• How do U.S. women pay for their abortion procedures? In 2008, just one-third of privately insured U.S. women having abortions used that coverage to pay for their procedures; it is not clear how many of their plans offered full or partial coverage for abortion, or how many women were deterred from using their coverage because of concerns about confidentiality.[41] Among women having abortions that year, methods of payment included paid out of pocket 9 almost 60%), private insurance (12%), and Medicaid (20%; almost all of whom lived in the few states that use their own funds to cover medically necessary abortions).

Abortion Providers In The United States:

  • Where are abortions performed? Abortions are performed at clinics, hospitals and physicians’ offices. The vast majority of U.S. abortions (about 94%) are performed at clinics.[31]
  • Is the number of abortion providers in the United States increasing or decreasing? The number of U.S. abortion providers decreased 38% between its peak, in 1982, and 2005.[31] In 2008, however, there were 1,793 providers, about the same number as in 2005.
  • Is it difficult for women in the United States to reach a provider? Some 87% of U.S. counties do not have an abortion provider and 35% of women aged 15–44 live in those counties.[32] The proportions are lower in the Northeast (53% and 18%) and the West (74% and 13%). In 2005, nonhospital providers estimated that while more than seven in 10 women traveled less than 50 miles to access abortion services, nearly two in 10 traveled 50–100 miles and almost one in 10 traveled more than 100 miles.[42]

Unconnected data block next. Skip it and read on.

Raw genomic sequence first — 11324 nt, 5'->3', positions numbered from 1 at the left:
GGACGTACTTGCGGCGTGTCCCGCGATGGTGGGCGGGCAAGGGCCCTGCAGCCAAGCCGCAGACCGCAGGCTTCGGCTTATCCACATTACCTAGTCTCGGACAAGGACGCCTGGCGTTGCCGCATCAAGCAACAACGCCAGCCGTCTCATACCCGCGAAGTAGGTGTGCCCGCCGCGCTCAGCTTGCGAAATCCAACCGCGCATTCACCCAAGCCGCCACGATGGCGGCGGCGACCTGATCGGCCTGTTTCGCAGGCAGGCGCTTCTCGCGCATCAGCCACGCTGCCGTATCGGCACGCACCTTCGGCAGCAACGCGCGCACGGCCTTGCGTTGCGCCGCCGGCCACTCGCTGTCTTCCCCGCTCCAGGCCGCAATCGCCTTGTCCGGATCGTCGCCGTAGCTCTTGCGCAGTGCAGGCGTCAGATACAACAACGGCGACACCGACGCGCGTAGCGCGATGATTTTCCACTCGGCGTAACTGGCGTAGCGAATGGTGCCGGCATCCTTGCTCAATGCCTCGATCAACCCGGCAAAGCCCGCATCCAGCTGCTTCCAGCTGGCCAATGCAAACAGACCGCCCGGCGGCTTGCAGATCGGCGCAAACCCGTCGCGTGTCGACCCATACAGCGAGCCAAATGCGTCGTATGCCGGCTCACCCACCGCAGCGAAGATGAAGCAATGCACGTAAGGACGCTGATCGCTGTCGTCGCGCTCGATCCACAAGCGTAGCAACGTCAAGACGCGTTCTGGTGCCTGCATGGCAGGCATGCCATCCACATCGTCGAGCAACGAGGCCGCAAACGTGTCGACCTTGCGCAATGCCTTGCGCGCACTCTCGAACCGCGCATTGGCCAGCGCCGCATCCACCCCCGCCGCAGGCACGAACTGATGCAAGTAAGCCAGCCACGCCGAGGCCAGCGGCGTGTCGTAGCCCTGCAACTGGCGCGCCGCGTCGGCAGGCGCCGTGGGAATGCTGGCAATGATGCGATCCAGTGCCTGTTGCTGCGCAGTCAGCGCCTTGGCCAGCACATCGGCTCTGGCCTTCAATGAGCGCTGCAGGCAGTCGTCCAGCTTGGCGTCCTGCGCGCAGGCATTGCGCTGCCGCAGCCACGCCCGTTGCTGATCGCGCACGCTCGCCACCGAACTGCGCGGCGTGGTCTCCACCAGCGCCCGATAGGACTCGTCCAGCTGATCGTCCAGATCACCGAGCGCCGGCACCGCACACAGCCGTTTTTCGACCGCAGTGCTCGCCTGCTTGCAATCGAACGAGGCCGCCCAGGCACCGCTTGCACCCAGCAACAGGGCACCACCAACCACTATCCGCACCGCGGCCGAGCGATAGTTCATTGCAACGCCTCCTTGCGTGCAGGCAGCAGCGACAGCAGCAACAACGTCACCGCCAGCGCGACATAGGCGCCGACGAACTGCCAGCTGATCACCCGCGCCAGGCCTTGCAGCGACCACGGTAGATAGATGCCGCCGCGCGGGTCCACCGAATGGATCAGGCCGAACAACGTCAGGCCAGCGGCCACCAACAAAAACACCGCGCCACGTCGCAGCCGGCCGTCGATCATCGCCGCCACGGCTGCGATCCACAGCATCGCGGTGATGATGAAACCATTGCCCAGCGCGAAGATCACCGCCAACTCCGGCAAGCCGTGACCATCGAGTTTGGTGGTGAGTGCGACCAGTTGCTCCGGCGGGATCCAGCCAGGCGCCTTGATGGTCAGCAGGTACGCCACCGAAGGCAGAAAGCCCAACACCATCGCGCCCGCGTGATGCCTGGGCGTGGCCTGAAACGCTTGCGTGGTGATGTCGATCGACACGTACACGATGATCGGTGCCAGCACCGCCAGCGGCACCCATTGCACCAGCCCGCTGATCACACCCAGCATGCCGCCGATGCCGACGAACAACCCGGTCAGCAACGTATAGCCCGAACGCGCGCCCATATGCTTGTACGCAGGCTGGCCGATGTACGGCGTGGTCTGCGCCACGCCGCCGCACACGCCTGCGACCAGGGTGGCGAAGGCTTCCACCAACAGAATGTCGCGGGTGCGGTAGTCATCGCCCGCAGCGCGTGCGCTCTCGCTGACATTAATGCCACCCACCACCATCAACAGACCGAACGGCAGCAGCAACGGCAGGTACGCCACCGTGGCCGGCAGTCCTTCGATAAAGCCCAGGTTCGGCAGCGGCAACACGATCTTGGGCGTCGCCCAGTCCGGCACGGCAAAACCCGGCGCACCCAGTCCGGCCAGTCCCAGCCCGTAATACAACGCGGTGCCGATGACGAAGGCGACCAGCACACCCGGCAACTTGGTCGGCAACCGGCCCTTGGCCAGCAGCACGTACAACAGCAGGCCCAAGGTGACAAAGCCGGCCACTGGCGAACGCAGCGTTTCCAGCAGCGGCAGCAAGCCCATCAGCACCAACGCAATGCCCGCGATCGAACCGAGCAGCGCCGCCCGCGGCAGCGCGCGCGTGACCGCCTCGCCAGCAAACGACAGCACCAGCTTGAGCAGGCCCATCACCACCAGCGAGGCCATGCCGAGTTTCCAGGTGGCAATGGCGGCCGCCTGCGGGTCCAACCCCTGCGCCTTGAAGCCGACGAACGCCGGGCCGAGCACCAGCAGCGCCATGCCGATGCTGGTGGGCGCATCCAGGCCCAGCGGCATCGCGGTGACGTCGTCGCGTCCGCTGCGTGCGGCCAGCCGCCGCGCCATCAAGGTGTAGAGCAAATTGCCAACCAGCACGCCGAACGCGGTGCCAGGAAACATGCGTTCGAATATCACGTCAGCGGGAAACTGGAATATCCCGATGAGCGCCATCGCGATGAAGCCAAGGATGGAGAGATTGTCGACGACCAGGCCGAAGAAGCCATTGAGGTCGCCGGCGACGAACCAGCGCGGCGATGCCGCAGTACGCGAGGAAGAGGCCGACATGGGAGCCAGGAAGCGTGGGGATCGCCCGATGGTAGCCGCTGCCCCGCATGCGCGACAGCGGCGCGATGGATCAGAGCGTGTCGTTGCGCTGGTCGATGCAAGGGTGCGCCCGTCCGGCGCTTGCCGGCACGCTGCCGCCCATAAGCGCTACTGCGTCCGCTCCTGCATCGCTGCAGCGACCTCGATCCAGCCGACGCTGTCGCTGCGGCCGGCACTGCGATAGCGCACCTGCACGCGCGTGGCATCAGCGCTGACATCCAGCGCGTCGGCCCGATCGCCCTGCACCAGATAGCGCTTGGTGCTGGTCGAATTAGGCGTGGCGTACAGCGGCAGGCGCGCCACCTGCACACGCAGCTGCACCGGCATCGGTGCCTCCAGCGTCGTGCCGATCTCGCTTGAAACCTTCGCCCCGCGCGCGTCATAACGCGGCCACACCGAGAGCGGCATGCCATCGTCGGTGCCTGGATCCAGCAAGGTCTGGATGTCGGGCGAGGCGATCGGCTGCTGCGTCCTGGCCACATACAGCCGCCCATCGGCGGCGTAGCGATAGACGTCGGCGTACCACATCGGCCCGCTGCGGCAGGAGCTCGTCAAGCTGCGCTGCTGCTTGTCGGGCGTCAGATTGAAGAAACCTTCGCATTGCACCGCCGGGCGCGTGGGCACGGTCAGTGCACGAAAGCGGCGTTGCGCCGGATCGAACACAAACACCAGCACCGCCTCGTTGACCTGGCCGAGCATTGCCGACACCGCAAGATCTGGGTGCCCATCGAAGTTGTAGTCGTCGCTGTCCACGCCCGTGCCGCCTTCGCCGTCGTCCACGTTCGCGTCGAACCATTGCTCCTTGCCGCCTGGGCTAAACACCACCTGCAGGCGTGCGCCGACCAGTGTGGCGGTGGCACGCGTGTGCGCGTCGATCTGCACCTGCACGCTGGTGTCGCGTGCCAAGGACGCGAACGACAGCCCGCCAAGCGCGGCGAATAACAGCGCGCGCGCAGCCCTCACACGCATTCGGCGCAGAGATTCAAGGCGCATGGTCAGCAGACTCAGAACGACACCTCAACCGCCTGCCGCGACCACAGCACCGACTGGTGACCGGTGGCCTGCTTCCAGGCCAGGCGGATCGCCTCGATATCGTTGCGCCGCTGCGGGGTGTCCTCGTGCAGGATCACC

• Are U.S. abortion clinics primarily located in black communities? No. Despite claims by antiabortion activists that most U.S. abortion clinics are located in black neighborhoods in order to target black women, fewer than one in 10 abortion clinics are actually located in predominantly black communities. [43
  • What proportion of U.S. abortion providers experience harassment, and what types of harassment do they experience? In 2008, nearly nine in 10 abortion clinics in the United States experienced at least one form of harassment.[31] Levels of harassment were particularly high in the Midwest (85%) and the South (75%). Overall, picketing was the most common harassment, reported by 87% of clinics
  • Why do the Guttmacher Institute’s U.S. abortion data differ from those compiled by the U.S. Centers for Disease Control and Prevention (CDC)? Guttmacher’s abortion provider data are gathered through a national census of all known facilities that provide abortions in the United States, an effort the Institute has undertaken since 1973.[41] The CDC compiles data on U.S. abortion procedures it receives from state departments of health; there are a few states that do not collect or report data on abortion procedures at all. Therefore, Guttmacher’s data on abortion are considered more complete.

Legal Restrictions On Abortion: